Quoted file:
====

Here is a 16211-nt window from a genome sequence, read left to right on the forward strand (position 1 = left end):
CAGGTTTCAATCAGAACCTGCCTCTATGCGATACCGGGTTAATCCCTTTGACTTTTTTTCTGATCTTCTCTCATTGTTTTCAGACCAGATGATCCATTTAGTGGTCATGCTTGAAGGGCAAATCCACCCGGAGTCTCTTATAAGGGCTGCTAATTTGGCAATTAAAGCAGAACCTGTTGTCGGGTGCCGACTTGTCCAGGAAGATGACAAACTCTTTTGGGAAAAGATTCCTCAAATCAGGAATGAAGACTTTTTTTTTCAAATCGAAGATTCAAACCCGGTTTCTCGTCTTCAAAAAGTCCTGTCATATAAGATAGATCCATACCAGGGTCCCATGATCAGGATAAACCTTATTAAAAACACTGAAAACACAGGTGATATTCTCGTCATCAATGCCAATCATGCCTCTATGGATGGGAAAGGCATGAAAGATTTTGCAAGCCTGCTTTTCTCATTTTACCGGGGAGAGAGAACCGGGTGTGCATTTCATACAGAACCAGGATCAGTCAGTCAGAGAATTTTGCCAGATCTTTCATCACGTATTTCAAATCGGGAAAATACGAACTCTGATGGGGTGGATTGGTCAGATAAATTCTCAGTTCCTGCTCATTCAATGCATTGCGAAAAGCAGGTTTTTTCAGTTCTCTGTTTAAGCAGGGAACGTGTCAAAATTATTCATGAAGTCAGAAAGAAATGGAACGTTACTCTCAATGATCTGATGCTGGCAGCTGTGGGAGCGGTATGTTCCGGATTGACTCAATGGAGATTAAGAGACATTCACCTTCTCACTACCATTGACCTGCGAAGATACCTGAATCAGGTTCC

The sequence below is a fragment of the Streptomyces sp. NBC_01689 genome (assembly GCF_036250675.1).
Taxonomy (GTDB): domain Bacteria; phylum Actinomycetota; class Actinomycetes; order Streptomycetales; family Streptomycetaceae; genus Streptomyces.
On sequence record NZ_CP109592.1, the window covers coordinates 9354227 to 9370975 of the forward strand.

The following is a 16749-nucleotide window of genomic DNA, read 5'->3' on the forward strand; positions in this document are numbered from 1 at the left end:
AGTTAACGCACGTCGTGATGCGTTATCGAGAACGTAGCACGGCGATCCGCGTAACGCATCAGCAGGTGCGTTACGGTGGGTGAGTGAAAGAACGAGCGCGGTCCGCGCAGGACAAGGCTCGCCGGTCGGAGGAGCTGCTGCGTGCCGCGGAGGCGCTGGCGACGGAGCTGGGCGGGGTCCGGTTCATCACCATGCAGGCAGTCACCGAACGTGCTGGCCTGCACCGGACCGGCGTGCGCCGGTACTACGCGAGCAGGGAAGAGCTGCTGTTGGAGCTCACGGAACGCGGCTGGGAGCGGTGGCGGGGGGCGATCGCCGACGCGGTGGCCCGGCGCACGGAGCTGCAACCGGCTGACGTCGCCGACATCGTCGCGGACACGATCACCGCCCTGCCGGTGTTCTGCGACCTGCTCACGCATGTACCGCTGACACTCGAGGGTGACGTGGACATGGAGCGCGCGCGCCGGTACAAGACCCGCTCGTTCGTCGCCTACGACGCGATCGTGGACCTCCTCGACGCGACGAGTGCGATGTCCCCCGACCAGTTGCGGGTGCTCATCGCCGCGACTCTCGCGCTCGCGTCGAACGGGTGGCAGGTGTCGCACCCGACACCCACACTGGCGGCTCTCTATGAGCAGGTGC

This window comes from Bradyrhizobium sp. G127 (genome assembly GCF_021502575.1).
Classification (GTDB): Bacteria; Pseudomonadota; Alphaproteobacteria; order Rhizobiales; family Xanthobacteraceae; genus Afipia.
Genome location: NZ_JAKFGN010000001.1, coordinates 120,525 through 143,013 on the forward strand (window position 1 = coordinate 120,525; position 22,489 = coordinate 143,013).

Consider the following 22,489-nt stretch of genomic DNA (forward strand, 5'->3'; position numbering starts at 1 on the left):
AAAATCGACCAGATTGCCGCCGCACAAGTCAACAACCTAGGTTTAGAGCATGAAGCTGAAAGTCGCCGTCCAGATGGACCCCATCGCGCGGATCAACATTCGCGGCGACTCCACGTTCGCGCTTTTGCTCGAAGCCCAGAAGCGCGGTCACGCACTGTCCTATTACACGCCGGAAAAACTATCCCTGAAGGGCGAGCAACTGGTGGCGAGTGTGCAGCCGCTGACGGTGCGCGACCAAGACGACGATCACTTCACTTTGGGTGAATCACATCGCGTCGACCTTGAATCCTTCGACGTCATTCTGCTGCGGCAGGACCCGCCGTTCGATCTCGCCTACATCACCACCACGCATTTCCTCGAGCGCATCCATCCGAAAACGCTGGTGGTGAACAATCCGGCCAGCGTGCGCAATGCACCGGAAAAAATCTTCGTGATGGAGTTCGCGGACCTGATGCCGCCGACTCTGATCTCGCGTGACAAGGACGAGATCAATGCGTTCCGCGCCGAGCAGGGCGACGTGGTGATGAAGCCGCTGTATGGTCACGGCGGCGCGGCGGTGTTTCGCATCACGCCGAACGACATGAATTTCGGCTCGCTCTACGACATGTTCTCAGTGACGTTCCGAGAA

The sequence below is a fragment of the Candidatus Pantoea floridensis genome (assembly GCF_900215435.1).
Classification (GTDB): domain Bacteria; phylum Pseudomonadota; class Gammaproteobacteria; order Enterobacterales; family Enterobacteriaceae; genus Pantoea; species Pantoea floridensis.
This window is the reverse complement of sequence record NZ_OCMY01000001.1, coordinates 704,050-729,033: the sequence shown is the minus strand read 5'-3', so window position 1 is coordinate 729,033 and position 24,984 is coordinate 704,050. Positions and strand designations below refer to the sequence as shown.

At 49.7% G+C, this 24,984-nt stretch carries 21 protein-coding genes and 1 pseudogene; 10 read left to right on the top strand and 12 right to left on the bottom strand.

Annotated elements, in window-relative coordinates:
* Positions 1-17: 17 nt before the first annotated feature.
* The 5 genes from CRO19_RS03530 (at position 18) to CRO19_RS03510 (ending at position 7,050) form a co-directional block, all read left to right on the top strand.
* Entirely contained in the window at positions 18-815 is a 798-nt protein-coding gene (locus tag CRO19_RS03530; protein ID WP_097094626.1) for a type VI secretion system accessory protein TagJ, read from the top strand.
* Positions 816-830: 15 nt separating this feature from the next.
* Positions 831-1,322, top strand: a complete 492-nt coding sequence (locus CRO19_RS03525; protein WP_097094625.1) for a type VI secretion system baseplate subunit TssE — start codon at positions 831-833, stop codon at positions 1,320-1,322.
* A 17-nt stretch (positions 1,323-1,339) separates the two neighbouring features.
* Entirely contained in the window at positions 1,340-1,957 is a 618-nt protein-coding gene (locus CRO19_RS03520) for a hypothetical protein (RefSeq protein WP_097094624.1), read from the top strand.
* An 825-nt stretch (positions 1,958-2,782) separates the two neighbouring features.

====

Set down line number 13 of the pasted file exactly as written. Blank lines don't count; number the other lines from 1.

The sequence below is a fragment of the Candidatus Pantoea floridensis genome (assembly GCF_900215435.1).